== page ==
Here's something extremely un-American about Mr O'Neill's grandfathers: they both spent most of World War II in internment camps, and in both cases their own governments were acting in gear with the British. Both men were political prisoners, parked in jail to keep them from aiding the enemy. In Ireland, the enemy was the IRA, an organization for which only Germany among the nations had the time of day in the early Forties, and Jim O'Neill was a troublemaking member. The internment of Joseph Dakak (or, as he later was, Dakad) in Palestine was a cloudier affair all round, but there appears to have been some legitimacy to Turkish fears that he might be an Axis informant. And yet the similarities between the two men's' respective situations tend to emphasize the considerable differences between them. What makes Blood-Dark Track so interesting in retrospect is the impossibility of resolving the comparisons and contrasts the accumulate as the pages turn. In many ways, the grandfathers are complementary figures. As the book draws to a close, we see that they stood in entirely opposite relation to the idea of the nation state. Jim O'Neill belonged to a tribe from which he did not dream of separating himself. Joseph Dakad was a cosmopolitan, a Syrian settled in Turkey who wanted above all to be seen as a man of the world. Jim O'Neill went to jail because he was, if anything, too Irish. Joseph Dakad, plainly, was not Turkish enough.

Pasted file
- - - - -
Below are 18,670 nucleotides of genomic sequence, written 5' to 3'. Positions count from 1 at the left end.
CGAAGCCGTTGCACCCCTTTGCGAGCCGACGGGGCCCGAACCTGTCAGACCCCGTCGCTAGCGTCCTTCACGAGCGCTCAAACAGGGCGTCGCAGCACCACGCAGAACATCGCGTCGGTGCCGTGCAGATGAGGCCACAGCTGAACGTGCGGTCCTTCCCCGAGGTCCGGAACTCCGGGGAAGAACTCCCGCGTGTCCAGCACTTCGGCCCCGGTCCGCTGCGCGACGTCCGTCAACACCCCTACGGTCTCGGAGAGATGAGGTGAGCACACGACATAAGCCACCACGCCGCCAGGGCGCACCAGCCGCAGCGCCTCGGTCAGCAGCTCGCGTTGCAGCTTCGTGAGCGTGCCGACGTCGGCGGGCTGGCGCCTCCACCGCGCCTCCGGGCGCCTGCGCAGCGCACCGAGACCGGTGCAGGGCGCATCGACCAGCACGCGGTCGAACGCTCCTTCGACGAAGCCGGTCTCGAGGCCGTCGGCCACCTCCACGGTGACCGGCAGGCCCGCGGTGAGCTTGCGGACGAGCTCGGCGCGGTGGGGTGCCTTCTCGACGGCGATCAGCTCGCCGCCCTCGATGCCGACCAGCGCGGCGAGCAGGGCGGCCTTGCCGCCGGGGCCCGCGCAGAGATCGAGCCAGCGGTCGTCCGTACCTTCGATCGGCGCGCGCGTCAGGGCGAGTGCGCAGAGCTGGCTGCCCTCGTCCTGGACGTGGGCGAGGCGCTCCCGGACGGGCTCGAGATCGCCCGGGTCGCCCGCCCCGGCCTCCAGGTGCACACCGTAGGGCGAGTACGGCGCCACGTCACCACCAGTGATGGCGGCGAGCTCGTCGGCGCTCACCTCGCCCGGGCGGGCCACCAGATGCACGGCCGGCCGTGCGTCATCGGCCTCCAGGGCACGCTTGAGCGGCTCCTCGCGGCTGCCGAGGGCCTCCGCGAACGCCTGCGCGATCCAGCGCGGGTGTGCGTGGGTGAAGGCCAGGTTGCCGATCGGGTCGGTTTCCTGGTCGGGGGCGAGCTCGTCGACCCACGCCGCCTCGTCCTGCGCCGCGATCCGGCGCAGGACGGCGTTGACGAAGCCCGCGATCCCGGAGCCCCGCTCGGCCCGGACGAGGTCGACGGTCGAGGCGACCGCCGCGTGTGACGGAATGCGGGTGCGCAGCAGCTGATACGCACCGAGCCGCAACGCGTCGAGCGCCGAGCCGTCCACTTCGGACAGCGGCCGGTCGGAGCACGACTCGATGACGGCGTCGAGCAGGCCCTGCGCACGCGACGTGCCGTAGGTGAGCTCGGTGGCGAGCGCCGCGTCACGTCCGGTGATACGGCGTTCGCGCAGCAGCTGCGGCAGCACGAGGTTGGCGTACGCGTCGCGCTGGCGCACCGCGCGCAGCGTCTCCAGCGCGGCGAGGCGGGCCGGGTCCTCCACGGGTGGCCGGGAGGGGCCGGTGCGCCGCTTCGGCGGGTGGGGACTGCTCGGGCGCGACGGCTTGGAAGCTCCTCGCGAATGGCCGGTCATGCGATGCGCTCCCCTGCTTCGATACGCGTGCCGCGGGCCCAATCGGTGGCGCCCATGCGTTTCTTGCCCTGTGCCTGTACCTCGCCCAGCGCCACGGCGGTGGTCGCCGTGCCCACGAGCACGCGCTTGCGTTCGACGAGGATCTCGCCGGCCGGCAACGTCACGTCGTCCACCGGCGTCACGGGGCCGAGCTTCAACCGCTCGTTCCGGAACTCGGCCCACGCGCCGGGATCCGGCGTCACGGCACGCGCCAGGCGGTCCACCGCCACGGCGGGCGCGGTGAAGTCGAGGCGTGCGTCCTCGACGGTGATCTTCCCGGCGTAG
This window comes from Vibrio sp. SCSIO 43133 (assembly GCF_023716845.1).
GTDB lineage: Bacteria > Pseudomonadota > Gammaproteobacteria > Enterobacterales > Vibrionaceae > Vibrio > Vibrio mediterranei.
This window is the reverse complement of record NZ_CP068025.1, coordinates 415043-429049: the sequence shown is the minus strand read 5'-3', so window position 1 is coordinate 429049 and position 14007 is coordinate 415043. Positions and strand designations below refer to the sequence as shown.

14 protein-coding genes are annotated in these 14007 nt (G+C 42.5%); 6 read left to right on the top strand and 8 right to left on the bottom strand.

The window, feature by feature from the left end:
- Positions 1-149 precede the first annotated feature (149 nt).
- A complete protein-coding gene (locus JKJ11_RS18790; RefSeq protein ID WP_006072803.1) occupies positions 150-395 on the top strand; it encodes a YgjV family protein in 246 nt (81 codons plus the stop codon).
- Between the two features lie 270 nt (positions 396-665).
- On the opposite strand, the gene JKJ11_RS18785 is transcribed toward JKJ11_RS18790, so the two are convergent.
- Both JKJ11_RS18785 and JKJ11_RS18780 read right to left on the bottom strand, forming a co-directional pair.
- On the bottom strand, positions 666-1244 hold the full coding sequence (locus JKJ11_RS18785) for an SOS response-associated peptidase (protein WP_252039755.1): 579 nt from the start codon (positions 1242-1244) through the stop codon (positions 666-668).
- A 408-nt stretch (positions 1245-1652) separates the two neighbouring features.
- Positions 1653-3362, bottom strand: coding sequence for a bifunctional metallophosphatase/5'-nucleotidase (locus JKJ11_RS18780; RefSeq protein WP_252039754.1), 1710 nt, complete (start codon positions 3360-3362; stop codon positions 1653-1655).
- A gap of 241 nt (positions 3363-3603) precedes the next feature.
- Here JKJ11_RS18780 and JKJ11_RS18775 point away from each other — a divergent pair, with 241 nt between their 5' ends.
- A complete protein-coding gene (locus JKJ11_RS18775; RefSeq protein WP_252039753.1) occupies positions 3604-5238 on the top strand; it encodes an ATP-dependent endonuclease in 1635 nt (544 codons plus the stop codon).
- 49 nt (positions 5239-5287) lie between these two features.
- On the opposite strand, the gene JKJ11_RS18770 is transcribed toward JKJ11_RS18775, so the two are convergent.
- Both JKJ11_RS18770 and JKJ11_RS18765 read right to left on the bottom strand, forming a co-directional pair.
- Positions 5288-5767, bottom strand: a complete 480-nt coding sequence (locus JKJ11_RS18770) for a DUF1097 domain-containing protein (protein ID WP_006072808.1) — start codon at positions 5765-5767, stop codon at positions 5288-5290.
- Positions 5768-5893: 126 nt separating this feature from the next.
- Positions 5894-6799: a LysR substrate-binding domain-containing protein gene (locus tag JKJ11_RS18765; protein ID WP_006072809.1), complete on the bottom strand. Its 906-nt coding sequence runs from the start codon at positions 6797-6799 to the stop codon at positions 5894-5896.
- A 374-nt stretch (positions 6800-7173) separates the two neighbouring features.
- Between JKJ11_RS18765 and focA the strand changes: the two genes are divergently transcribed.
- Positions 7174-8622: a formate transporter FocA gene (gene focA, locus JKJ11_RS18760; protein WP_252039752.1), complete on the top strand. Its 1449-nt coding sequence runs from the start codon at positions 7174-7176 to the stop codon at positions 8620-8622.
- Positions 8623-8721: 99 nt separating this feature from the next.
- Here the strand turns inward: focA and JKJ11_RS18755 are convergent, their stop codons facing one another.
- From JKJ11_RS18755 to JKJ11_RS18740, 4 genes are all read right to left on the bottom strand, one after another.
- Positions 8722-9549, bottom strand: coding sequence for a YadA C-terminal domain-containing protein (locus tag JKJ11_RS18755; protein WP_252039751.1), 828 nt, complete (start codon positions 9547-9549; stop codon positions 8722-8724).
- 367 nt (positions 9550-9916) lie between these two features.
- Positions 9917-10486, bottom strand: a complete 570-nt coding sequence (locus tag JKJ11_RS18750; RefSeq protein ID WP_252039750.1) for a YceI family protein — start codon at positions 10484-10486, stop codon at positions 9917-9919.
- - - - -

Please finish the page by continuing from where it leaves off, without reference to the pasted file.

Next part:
Blood-Dark Track is an apt title for a volume that, on two levels, does double duty as a travel book. Mr O'Neill sets out from the relative serenity of happy-family certainties, only dimly aware of secrets that have been passed down to the sympathetic and withheld from the merely curious. As he follows the track of these secrets back toward something like a comprehensive understanding, he also travels around Ireland and the Levant.